Mano Ziegler, as a pilot of the legendary Me 163 rocket interceptor is uniquely placed to give the reader an insight into how the Nazi regime failed to utilise the Me 262 at the end of World War 2. His position as a member of the Luftwaffe gives us a perspective far removed from that of allied bias. Ziegler is honest about Hitler’s decaying mental state and his obsession with the “wunderwaffe” as a means of saving his diminishing power. Hitler’s determination to make the Me 262 into a “blitzbomber” doomed the aircraft. Time and again, developers and pilots sought to change the Fuhrer’s mind about the aircraft and time after time they failed. In the fighter configuration, the Me 262 was faster than anything the allies had and far better suited to attacking bombers than being one. Whilst Ziegler tells the reader of the innumerable benefits of the Me 262 he doesn’t avoid some of its major faults. He makes it very clear that an Me 262 caught on the ground was little but a sitting duck to allied air power.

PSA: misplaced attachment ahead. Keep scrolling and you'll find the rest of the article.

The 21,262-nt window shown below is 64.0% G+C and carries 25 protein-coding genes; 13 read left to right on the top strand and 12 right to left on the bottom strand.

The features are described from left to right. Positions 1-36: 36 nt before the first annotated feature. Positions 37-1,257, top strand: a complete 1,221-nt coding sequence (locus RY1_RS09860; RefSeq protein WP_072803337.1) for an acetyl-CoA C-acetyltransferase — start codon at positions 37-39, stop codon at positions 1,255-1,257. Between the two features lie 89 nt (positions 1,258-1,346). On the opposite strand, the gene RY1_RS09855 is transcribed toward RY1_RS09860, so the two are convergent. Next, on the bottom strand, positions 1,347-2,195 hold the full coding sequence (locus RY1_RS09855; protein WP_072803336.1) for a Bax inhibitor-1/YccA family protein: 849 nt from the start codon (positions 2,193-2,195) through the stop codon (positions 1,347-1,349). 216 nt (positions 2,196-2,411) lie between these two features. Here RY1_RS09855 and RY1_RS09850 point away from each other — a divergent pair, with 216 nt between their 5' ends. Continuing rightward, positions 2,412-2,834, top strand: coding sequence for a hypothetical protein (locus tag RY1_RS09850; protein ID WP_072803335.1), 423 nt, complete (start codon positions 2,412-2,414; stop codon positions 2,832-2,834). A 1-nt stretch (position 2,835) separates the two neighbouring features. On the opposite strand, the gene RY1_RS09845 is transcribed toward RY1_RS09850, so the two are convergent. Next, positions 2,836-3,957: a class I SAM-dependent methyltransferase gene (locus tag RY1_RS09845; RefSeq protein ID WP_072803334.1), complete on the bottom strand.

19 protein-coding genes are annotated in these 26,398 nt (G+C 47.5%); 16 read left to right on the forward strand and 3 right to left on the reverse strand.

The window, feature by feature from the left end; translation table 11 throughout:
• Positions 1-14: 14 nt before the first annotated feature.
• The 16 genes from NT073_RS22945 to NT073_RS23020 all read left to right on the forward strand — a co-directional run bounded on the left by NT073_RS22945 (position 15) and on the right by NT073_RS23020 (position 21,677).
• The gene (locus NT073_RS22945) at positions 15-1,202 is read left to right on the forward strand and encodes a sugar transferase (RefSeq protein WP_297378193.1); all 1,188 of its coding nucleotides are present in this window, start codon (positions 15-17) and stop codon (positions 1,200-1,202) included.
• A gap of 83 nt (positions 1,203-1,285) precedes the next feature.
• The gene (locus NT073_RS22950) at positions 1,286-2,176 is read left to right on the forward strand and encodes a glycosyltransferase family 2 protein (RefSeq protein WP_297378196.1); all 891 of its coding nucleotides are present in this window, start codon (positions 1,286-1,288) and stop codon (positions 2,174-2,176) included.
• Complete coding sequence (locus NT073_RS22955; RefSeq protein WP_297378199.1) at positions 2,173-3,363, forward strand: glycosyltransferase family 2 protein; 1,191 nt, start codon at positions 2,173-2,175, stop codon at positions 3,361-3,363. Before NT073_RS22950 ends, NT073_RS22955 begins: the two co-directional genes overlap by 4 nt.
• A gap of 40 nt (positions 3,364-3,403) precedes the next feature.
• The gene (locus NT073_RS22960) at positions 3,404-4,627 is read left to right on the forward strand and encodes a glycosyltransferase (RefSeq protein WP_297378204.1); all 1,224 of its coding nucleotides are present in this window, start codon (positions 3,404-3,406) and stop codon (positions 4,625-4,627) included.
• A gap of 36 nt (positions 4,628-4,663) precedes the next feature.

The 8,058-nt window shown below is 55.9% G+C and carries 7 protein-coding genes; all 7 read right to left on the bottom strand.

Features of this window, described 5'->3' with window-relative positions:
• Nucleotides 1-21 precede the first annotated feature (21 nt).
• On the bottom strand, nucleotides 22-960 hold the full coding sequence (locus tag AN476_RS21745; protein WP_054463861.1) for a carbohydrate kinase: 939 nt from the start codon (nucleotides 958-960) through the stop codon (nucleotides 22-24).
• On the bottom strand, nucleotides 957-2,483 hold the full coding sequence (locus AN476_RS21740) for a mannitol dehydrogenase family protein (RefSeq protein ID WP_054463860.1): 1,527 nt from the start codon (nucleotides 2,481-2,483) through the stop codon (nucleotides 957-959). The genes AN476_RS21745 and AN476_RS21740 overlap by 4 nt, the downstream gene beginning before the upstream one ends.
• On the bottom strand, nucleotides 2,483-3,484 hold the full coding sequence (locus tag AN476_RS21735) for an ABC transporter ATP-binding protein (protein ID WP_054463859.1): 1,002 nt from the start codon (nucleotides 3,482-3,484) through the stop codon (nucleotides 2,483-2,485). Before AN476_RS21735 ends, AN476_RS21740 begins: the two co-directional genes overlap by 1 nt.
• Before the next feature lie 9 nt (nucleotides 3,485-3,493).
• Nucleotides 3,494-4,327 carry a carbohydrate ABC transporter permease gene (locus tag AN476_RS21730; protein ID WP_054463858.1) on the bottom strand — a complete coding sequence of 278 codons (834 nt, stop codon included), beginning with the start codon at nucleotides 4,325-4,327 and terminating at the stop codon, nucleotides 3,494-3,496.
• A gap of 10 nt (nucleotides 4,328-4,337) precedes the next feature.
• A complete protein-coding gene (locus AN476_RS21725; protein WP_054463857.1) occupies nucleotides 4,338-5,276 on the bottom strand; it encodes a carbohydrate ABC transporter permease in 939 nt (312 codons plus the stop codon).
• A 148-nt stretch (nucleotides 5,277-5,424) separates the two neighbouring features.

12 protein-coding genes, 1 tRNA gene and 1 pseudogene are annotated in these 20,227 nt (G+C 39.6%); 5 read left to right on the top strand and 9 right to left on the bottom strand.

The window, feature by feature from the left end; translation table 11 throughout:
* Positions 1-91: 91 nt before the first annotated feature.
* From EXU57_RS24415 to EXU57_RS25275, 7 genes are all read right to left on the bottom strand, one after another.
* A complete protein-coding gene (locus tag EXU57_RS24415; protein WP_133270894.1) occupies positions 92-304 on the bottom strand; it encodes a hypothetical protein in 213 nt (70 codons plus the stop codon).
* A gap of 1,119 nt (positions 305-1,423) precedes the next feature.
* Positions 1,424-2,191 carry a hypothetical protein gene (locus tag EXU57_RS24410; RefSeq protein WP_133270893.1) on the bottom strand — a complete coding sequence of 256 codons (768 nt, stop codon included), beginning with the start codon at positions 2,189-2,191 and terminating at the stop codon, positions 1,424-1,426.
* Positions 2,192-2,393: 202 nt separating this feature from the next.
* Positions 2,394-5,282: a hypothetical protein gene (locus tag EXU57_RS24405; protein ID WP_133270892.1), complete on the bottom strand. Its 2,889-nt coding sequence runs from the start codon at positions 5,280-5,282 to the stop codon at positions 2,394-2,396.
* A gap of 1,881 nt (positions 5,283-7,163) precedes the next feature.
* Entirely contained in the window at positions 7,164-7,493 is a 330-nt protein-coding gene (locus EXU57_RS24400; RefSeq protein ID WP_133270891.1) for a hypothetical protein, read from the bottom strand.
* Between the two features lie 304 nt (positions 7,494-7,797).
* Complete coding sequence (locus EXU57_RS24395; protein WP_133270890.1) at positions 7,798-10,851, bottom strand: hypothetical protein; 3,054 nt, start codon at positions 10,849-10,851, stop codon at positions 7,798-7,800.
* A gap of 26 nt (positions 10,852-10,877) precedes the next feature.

Whilst this is a book about the use of the Me 262 in World War 2 by Nazi Germany it is much better read as a narrative of disharmony between the leadership and industry. This book tells us far more about the desperate situation Germany found itself in as the allies pressed in. What makes this book really worth reading, beyond its political scope, are the accounts of surviving Me 262 pilots. These accounts bring the aircraft to life and really let the reader “sit in the cockpit.”